The State of Washington’s Department of Financial Institutions recently sent out a memo to investment advisors registered in Washington that described potential updates, amendments, and additions to Washington’s investment advisor rules and regulations. Amendments to the custody requirements and an exemption for private fund advisors are the major provisions included in the memo, but the Washington Department of Financial Institutions also proposed changes for financial reporting, books and records, unethical practices, proxy voting, advisory contracts, and compliance procedures. You can access a copy of the draft amendments here.
On May 8, 2009, the U.S. Securities and Exchange Commission (“SEC”) announced that it has initiated an administrative proceeding to charge a federally registered investment adviser and its former chief operating officer for violating the SEC’s proxy voting rule. Under SEC Rule 206(4)-6 of the Investment Advisers Act of 1940, it is considered a fraudulent act for a registered investment adviser to vote its clients proxies unless the investment adviser establishes sufficient written policies and procedures, provides a summary of those policies and procedures to all clients along with an offer to provide a complete copy of the policies and procedures, votes all proxies in the best interests of the clients, and maintains adequate books and records for all proxy votes.
July 22, 2008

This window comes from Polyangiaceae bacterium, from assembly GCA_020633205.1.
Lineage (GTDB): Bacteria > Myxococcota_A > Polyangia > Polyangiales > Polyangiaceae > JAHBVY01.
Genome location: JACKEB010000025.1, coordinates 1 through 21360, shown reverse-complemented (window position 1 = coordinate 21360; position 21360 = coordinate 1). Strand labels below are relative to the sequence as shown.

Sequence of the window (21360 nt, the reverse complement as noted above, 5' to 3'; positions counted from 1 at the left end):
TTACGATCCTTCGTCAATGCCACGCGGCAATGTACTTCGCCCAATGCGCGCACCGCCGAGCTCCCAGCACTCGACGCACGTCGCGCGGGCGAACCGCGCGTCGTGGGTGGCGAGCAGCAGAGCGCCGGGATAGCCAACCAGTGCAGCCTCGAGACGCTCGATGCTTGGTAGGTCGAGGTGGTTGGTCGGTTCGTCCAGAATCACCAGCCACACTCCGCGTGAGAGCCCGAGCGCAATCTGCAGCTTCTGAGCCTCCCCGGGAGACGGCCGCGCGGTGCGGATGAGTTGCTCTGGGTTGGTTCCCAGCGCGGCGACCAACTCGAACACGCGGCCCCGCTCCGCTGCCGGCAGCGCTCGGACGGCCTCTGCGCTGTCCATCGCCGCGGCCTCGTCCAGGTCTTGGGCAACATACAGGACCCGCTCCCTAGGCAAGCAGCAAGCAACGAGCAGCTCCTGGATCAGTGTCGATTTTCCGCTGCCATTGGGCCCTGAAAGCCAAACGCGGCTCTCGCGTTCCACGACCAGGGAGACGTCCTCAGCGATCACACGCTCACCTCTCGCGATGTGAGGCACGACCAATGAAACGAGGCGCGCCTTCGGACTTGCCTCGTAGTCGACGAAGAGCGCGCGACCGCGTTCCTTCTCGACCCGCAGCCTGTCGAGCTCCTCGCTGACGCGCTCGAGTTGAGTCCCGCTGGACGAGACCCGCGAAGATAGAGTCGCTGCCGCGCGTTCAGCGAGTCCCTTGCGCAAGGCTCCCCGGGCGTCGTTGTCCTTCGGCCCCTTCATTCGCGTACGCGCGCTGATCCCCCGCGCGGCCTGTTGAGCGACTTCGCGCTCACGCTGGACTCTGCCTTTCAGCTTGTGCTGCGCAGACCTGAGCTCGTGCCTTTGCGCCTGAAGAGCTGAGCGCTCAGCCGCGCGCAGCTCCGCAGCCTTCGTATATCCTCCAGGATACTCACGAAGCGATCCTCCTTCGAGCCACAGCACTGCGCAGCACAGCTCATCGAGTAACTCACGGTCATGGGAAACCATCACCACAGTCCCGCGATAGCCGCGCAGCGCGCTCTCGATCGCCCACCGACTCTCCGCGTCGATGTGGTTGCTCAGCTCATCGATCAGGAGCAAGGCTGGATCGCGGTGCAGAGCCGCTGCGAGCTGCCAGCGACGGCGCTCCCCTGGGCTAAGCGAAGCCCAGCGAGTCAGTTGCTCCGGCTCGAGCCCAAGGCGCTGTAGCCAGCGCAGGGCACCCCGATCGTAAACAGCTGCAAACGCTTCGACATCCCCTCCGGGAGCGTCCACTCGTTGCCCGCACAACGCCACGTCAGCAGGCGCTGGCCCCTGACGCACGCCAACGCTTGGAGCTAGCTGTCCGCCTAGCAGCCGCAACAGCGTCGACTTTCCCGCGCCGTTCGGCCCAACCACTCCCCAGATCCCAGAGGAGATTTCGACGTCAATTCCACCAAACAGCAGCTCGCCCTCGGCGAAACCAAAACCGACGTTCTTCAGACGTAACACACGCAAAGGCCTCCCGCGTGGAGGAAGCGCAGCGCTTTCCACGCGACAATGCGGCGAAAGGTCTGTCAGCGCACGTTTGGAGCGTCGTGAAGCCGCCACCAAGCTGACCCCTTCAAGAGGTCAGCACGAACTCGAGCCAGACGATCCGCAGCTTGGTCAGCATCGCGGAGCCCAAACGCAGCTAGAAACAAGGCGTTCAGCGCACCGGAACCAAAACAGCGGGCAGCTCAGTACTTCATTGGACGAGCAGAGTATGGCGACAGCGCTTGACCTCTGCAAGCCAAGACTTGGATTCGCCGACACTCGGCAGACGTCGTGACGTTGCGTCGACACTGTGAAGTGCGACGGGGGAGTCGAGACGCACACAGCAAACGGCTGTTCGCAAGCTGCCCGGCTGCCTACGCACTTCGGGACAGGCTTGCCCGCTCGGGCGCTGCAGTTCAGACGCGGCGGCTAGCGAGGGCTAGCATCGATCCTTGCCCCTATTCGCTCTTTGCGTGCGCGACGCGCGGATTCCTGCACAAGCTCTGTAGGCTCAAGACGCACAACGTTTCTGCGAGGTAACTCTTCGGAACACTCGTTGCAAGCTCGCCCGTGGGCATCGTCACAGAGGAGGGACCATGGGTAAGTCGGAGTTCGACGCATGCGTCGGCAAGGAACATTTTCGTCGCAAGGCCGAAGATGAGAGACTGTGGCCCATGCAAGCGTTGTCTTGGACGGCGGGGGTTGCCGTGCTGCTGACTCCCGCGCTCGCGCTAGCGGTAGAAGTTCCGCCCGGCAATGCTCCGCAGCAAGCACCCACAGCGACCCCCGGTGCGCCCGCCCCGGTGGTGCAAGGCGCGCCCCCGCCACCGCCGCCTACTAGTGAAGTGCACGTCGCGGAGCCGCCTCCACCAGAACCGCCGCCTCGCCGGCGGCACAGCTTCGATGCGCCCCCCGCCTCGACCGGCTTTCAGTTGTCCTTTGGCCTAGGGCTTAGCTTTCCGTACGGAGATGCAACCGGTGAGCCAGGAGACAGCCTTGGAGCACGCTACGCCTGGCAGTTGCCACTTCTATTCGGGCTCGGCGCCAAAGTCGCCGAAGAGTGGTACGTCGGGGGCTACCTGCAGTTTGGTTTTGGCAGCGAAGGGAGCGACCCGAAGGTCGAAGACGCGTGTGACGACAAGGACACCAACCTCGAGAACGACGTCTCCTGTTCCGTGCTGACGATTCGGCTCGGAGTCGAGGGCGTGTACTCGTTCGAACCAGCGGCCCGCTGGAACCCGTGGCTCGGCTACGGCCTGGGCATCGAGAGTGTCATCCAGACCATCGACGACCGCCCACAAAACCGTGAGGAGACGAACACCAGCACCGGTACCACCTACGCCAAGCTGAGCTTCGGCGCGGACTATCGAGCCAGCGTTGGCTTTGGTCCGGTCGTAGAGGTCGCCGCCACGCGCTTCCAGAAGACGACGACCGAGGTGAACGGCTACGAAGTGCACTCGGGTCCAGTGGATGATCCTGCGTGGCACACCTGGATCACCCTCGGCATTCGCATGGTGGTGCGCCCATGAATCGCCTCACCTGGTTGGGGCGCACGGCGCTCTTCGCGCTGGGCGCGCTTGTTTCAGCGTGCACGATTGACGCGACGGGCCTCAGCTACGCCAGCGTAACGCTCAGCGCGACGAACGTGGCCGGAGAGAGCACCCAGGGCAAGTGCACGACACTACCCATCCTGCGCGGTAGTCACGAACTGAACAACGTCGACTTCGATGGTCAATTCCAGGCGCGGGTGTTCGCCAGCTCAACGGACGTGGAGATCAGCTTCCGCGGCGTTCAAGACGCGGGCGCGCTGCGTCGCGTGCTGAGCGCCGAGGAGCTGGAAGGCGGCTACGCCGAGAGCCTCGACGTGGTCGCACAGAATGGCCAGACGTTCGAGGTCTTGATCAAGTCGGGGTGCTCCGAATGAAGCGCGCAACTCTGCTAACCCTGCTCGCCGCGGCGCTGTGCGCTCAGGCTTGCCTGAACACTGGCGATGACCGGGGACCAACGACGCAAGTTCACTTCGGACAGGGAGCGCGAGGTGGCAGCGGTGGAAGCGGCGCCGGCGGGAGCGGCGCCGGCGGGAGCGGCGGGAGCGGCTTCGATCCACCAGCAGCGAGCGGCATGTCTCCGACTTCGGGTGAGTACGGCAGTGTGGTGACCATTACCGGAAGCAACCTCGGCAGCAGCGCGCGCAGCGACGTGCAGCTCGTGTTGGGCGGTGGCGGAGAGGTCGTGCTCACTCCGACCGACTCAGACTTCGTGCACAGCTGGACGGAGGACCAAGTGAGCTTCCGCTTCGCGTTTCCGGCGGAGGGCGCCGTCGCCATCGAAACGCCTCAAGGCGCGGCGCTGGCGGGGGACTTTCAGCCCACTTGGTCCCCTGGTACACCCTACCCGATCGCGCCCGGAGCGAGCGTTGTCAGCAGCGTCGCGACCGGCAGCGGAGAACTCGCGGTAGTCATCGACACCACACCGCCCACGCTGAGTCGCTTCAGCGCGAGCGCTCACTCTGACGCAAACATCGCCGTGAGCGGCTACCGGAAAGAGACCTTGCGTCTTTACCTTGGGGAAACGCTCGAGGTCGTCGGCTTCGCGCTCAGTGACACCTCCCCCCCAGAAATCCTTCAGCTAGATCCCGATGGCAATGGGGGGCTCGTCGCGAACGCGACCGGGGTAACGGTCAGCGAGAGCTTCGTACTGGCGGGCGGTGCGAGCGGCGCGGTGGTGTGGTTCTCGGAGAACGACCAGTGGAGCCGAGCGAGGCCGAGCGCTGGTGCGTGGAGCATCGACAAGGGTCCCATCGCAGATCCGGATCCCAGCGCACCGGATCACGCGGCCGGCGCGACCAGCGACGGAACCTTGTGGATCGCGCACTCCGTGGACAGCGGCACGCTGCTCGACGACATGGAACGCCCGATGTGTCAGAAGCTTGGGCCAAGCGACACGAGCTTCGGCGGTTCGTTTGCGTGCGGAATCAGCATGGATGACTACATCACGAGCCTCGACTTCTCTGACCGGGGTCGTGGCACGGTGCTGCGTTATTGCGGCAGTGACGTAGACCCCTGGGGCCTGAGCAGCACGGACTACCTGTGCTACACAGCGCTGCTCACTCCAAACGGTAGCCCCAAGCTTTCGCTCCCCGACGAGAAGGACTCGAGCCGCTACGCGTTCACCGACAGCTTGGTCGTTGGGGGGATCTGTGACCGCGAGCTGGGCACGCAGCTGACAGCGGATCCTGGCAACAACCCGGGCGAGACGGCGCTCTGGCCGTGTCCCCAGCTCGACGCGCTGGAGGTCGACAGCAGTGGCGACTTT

Today, the U.S. Securities and Exchange Commission (SEC) released its July 2008 ComplianceAlert letter which identifies and describes common deficiencies and weaknesses that SEC examiners have found during compliance examinations of SEC registered investment advisers/mutual funds, broker-dealers, and transfer agents. The release, which is considered official comment from the SEC’s Office of Compliance Inspections and Examinations and other select SEC department staff, provides valuable guidance for registered investment advisors trying to navigate the regulatory maze. In the release, the SEC provides guidance on four major areas: (1) personal trading by advisory staff; (2) proxy voting and funds’ use of proxy voting services; (3) valuation and liquidity issues in high yield municipal bond funds; and (4) soft dollar practices of investment advisors.
March 14, 2006
Does your firm vote proxies on the behalf of its clients? If so, you need to have a full understanding of the SEC’s rule, Proxy Voting by Investment Advisers, issued in 2003. The days of being able to simply fill out the proxy voting paper work and drop it in the mail are long over. According to the SEC, it is fraudulent under Investment Advisers Act to exercise proxy voting authority without (1) adopting and implementing written policies and procedures that are reasonably designed to ensure that all proxy votes are done in the best interest of the client, (2) describing your firm’s proxy voting policy to clients and providing copies of the policy upon client request, and (3) disclosing to clients how they may obtain information on how the adviser voted their proxies.